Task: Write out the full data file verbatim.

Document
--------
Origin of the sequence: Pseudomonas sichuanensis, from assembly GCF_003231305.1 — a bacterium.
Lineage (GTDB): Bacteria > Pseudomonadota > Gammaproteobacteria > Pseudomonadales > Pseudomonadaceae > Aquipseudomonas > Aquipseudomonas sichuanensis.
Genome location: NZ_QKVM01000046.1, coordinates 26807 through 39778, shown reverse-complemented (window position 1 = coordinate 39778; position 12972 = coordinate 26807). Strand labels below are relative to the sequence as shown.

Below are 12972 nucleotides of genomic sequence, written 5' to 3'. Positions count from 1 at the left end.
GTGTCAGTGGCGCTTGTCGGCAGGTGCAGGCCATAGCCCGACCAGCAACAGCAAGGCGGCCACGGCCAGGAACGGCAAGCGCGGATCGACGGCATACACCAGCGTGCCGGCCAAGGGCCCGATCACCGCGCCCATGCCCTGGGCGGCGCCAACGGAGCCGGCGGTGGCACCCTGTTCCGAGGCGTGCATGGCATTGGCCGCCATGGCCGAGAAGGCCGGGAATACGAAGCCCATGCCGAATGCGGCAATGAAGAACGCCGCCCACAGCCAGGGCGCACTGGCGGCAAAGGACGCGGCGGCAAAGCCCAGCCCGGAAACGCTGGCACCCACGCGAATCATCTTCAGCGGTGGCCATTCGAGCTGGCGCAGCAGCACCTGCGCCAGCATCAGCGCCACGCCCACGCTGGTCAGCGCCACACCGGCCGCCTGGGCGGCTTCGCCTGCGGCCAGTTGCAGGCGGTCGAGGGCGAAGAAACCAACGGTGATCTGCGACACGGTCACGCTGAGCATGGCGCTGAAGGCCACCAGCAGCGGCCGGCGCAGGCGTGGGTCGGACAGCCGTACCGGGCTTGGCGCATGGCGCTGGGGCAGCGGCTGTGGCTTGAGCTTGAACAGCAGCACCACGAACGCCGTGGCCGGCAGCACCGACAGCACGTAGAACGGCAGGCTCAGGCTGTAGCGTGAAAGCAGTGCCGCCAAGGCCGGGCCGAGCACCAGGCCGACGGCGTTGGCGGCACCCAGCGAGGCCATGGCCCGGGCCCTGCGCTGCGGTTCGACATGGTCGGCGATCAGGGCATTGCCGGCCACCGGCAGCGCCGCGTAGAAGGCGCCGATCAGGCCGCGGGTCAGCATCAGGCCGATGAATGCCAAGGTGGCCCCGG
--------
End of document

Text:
Origin of the sequence: Pseudomonas sichuanensis, from assembly GCF_003231305.1 — a bacterium.
Lineage (GTDB): Bacteria > Pseudomonadota > Gammaproteobacteria > Pseudomonadales > Pseudomonadaceae > Aquipseudomonas > Aquipseudomonas sichuanensis.
Genome location: NZ_QKVM01000046.1, coordinates 26807 through 39778, shown reverse-complemented (window position 1 = coordinate 39778; position 12972 = coordinate 26807). Strand labels below are relative to the sequence as shown.

Below are 12972 nucleotides of genomic sequence, written 5' to 3'. Positions count from 1 at the left end.
GTGTCAGTGGCGCTTGTCGGCAGGTGCAGGCCATAGCCCGACCAGCAACAGCAAGGCGGCCACGGCCAGGAACGGCAAGCGCGGATCGACGGCATACACCAGCGTGCCGGCCAAGGGCCCGATCACCGCGCCCATGCCCTGGGCGGCGCCAACGGAGCCGGCGGTGGCACCCTGTTCCGAGGCGTGCATGGCATTGGCCGCCATGGCCGAGAAGGCCGGGAATACGAAGCCCATGCCGAATGCGGCAATGAAGAACGCCGCCCACAGCCAGGGCGCACTGGCGGCAAAGGACGCGGCGGCAAAGCCCAGCCCGGAAACGCTGGCACCCACGCGAATCATCTTCAGCGGTGGCCATTCGAGCTGGCGCAGCAGCACCTGCGCCAGCATCAGCGCCACGCCCACGCTGGTCAGCGCCACACCGGCCGCCTGGGCGGCTTCGCCTGCGGCCAGTTGCAGGCGGTCGAGGGCGAAGAAACCAACGGTGATCTGCGACACGGTCACGCTGAGCATGGCGCTGAAGGCCACCAGCAGCGGCCGGCGCAGGCGTGGGTCGGACAGCCGTACCGGGCTTGGCGCATGGCGCTGGGGCAGCGGCTGTGGCTTGAGCTTGAACAGCAGCACCACGAACGCCGTGGCCGGCAGCACCGACAGCACGTAGAACGGCAGGCTCAGGCTGTAGCGTGAAAGCAGTGCCGCCAAGGCCGGGCCGAGCACCAGGCCGACGGCGTTGGCGGCACCCAGCGAGGCCATGGCCCGGGCCCTGCGCTGCGGTTCGACATGGTCGGCGATCAGGGCATTGCCGGCCACCGGCAGCGCCGCGTAGAAGGCGCCGATCAGGCCGCGGGTCAGCATCAGGCCGATGAATGCCAAGGTGGCCCCGG